The South Korean military is preparing for a scenario in which North Korea launches surprise attacks employing tactics similar to those recently used by the Hamas militant group in executing multifront ambushes against Israel.
South Korea's Joint Chiefs of Staff underscored the significance of learning a lesson from Hamas' lightning-quick, multipronged assault on Israel on Saturday and fortifying military readiness during the National Assembly's annual audit on Tuesday.
Seoul's initial assessment is that "Hamas' surprise attack was deemed as a success," Kang Shin-chul, the head of the JCS operation headquarters, said during a separate session titled "Lessons from the war between Israel and Hamas and response strategies."
The assessment concluded that the ambush "incapacitated Israel's defense system." The thousands of rockets launched from Hamas in a short span rendered Israel's Iron Dome missile defense system's effectiveness marginal.
The South Korean military's assessment suggests that North Korea may resort to "surprise attacks employing tactics reminiscent of Hamas," which could involve "seizing border areas forcefully, taking hostages to escalate the crisis and pushing for negotiations."
The military emphasized the potential for North Korea to "execute an asymmetric attack" by imitating the timing, means and methods observed in Hamas' surprise assault on Israel.
In terms of timing, the attack took place at daybreak on Saturday during the Jewish Sabbath, coinciding with the celebration of the Jewish holiday Simchat Torah and the 50th anniversary of the Yom Kippur War. The war was sparked by a surprise attack on Israeli territory by Arab coalition forces on Oct. 6, 1973.
On the operational front, Hamas employed small-scale infiltration and assault units, utilizing conventional weaponry such as rockets, trucks, motorcycles, speedboats and motorized paragliders.
With regard to methodology, Hamas militants executed a rapid assault, launching thousands of rockets within a short time frame while simultaneously infiltrating and launching surprise attacks from land, sea and air.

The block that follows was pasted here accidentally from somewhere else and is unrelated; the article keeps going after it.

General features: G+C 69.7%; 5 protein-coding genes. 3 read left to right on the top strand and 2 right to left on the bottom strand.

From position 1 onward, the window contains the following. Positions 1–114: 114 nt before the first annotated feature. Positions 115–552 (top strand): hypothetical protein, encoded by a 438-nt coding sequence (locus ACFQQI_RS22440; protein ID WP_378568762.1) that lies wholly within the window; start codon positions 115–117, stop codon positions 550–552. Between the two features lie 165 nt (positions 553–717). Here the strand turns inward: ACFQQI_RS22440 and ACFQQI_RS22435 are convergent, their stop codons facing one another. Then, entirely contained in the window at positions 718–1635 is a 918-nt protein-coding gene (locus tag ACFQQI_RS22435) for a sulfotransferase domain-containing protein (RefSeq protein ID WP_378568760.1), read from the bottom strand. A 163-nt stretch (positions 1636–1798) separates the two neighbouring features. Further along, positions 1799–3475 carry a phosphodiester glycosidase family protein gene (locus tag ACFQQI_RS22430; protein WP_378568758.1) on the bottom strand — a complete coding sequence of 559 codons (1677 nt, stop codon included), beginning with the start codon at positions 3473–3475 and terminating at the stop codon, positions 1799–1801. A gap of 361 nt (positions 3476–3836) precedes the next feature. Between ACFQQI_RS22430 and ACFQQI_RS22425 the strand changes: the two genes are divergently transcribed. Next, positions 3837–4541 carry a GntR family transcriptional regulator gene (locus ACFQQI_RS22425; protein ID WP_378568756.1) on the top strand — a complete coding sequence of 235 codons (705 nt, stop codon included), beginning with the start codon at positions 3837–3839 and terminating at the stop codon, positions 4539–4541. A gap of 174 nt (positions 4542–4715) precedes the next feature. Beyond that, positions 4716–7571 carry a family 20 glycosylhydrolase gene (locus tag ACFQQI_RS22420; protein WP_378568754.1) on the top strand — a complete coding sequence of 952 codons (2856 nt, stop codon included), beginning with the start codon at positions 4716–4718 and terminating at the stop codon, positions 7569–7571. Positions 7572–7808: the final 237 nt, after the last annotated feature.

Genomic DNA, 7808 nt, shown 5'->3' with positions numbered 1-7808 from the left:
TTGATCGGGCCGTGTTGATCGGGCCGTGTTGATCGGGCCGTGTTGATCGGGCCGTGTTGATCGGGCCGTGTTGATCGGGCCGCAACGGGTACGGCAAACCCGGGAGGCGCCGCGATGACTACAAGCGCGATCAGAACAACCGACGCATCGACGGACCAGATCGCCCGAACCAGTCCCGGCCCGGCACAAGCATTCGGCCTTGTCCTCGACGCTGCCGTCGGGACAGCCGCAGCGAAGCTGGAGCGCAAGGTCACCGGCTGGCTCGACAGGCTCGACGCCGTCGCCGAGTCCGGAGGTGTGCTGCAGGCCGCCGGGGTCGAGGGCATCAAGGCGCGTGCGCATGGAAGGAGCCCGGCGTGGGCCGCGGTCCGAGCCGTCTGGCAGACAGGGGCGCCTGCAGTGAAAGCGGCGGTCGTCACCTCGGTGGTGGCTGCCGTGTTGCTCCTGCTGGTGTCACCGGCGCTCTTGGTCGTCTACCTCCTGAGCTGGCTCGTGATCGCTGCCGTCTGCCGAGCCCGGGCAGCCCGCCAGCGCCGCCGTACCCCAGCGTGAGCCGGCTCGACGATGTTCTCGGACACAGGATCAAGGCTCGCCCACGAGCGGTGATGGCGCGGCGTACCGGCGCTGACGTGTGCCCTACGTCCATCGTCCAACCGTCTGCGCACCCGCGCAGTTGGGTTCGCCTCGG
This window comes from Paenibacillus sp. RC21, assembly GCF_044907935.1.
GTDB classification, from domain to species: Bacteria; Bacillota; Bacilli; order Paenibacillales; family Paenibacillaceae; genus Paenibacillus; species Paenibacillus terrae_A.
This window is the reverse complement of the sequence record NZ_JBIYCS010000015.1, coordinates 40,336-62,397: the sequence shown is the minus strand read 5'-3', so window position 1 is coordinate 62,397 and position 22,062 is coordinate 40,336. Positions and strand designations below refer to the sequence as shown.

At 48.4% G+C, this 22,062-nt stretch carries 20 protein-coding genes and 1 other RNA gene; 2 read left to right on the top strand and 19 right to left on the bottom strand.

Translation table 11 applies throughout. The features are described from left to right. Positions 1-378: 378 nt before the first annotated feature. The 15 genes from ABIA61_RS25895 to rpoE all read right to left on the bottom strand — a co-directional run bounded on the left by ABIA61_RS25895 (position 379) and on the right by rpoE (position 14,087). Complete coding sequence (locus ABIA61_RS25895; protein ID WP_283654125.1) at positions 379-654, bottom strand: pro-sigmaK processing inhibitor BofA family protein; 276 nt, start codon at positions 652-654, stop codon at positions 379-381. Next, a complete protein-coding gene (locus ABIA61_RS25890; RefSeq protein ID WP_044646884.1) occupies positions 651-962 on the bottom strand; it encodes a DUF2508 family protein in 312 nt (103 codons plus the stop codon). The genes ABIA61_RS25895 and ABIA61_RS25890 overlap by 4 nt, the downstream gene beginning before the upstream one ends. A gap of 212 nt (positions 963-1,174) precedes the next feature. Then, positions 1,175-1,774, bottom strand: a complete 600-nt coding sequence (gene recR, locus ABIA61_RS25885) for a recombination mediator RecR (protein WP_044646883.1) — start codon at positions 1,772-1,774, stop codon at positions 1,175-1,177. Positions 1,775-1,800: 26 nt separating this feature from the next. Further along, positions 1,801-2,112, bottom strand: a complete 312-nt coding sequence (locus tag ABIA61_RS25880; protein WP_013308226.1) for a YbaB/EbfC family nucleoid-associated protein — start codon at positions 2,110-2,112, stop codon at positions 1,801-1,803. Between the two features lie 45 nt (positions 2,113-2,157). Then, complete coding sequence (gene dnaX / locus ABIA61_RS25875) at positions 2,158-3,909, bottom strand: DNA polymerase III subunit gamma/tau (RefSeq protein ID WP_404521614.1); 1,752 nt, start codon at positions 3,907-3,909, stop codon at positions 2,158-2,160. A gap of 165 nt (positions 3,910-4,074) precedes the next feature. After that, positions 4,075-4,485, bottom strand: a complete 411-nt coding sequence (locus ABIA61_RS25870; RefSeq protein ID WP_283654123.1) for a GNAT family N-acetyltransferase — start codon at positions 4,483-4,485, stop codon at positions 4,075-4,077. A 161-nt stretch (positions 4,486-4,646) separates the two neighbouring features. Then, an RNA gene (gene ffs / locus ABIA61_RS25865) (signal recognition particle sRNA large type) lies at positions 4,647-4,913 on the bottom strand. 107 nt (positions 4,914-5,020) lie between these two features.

"Therefore, it is imperative for us to identify viable ways that North Korea might employ from the perspective of an aggressor and to formulate appropriate countermeasures," Kang told lawmakers of the defense committee.
South Korea's JCS also publicly detailed specific actions that North Korea might employ in potential attacks against South Korea.
North Korea, for instance, could "employ diverse methods, including civilian equipment, to circumvent surveillance systems and execute surprise attacks."
Pyongyang could further "capitalize on vulnerabilities in advanced defense systems, such as by using underground facilities and civilian infrastructure in a bid to avoid detection by intelligence and satellite surveillance."
Additionally, North Korea could "leverage South Korea's sophisticated domestic social media platforms for psychological warfare, causing confusion and instilling fear" within South Korean society and the general public.
South Korea's JCS presented its strategy for countering North Korea's surprise attacks, underlining the significance of readiness for scenarios where North Korea launches swift offensives using various resources and tactics. These include deploying special forces from land, sea and air, employing large-scale drones and engaging in psychological warfare, such as the dissemination of fake news.
The JCS also pointed out that a barrage of artillery fire could be included in North Korea's potential surprise attacks.
In response to artillery attacks primarily aimed at South Korea's heavily populated metropolitan areas, the military would promptly target North Korea's long-range artillery, as well as fixed facilities such as tunnels and ammunition depots.
South Korea also seeks expeditious development and deployment of artillery interception and counterstrike systems, including the Low Altitude Missile Defense system and the Korean Tactical Surface-to-Surface Missile. The measures aim to safeguard the country's critical facilities and military bases within metropolitan areas.
Amid the ongoing Israel war with Hamas, South Korean Defense Minister Shin Won-sik on Wednesday directed the Army to conduct a comprehensive review of its counterfire operations strategy to better counter North Korea's potential artillery attacks, during his visit to the Ground Operations Command in Yongin, Gyeonggi Province.
Shin emphasized the need to "develop and implement operational plans, which are tailored to completely neutralize the enemy's long-range artillery capabilities within hours in the event of provocations."